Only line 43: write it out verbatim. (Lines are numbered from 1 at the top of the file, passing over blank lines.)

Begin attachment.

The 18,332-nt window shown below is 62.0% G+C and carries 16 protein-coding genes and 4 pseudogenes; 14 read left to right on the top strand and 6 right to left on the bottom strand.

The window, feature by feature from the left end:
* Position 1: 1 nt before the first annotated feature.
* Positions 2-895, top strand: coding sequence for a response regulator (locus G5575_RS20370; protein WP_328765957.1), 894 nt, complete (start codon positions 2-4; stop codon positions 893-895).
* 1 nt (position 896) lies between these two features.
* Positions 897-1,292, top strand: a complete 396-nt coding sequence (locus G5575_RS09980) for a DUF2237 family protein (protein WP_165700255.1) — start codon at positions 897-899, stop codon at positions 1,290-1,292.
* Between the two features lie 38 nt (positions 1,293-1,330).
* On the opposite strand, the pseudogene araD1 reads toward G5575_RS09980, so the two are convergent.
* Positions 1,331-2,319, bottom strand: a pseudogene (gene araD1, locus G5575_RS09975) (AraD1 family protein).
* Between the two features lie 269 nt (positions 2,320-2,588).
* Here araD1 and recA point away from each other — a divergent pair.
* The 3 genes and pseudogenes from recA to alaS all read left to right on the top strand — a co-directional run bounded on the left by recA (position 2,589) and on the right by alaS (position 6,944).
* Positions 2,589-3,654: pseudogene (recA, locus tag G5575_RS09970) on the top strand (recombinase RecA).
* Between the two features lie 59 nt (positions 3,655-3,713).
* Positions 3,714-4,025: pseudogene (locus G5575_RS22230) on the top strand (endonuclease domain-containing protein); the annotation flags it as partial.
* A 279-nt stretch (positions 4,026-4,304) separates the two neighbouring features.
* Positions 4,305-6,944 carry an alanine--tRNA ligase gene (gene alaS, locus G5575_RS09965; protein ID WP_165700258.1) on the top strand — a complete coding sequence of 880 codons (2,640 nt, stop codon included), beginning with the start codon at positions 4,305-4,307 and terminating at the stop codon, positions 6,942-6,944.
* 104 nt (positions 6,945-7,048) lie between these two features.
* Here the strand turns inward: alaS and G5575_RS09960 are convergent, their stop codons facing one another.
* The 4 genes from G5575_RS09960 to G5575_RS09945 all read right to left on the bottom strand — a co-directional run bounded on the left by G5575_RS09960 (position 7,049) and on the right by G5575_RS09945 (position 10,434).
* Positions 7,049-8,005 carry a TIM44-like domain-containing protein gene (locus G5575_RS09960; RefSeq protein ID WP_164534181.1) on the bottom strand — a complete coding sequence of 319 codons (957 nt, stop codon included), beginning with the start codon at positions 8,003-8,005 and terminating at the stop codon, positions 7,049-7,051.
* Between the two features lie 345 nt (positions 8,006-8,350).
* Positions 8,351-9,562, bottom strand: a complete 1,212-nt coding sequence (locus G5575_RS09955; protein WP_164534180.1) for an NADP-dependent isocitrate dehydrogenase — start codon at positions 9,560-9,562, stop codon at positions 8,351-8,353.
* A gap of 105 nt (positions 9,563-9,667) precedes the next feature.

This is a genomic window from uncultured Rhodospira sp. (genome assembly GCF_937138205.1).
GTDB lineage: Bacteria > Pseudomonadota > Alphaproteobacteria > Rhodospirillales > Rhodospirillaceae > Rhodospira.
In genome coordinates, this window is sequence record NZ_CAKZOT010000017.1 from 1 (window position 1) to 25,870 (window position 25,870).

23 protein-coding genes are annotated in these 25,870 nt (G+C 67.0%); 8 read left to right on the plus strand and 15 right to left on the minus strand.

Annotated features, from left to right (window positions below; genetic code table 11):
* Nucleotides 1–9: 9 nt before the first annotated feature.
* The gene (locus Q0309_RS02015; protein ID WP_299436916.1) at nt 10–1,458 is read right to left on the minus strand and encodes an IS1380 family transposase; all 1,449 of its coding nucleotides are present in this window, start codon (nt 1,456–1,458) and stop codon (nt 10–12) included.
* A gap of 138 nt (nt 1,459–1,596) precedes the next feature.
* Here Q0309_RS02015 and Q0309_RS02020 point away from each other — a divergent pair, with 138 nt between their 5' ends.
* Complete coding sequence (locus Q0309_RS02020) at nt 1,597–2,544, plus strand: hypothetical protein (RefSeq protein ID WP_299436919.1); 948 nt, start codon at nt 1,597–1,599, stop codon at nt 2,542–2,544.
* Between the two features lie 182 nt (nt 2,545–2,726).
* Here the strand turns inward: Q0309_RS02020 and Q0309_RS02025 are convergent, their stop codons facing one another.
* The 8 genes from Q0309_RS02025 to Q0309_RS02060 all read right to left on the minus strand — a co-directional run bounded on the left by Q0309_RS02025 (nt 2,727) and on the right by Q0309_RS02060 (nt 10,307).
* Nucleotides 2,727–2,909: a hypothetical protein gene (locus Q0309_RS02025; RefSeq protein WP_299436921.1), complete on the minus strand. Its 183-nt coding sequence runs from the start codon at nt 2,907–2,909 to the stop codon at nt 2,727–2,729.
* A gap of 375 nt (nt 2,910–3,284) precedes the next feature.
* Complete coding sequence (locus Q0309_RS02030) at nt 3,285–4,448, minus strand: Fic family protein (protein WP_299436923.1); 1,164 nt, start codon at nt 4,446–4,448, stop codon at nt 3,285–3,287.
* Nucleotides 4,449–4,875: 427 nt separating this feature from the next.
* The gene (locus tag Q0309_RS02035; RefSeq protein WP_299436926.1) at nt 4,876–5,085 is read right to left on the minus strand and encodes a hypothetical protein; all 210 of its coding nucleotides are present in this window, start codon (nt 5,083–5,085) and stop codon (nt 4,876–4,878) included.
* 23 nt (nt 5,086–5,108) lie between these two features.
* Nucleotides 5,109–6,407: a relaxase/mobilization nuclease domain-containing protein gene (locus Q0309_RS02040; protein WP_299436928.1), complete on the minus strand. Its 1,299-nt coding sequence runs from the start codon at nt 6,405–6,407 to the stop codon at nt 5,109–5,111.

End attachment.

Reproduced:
* 23 nt (nt 5,086–5,108) lie between these two features.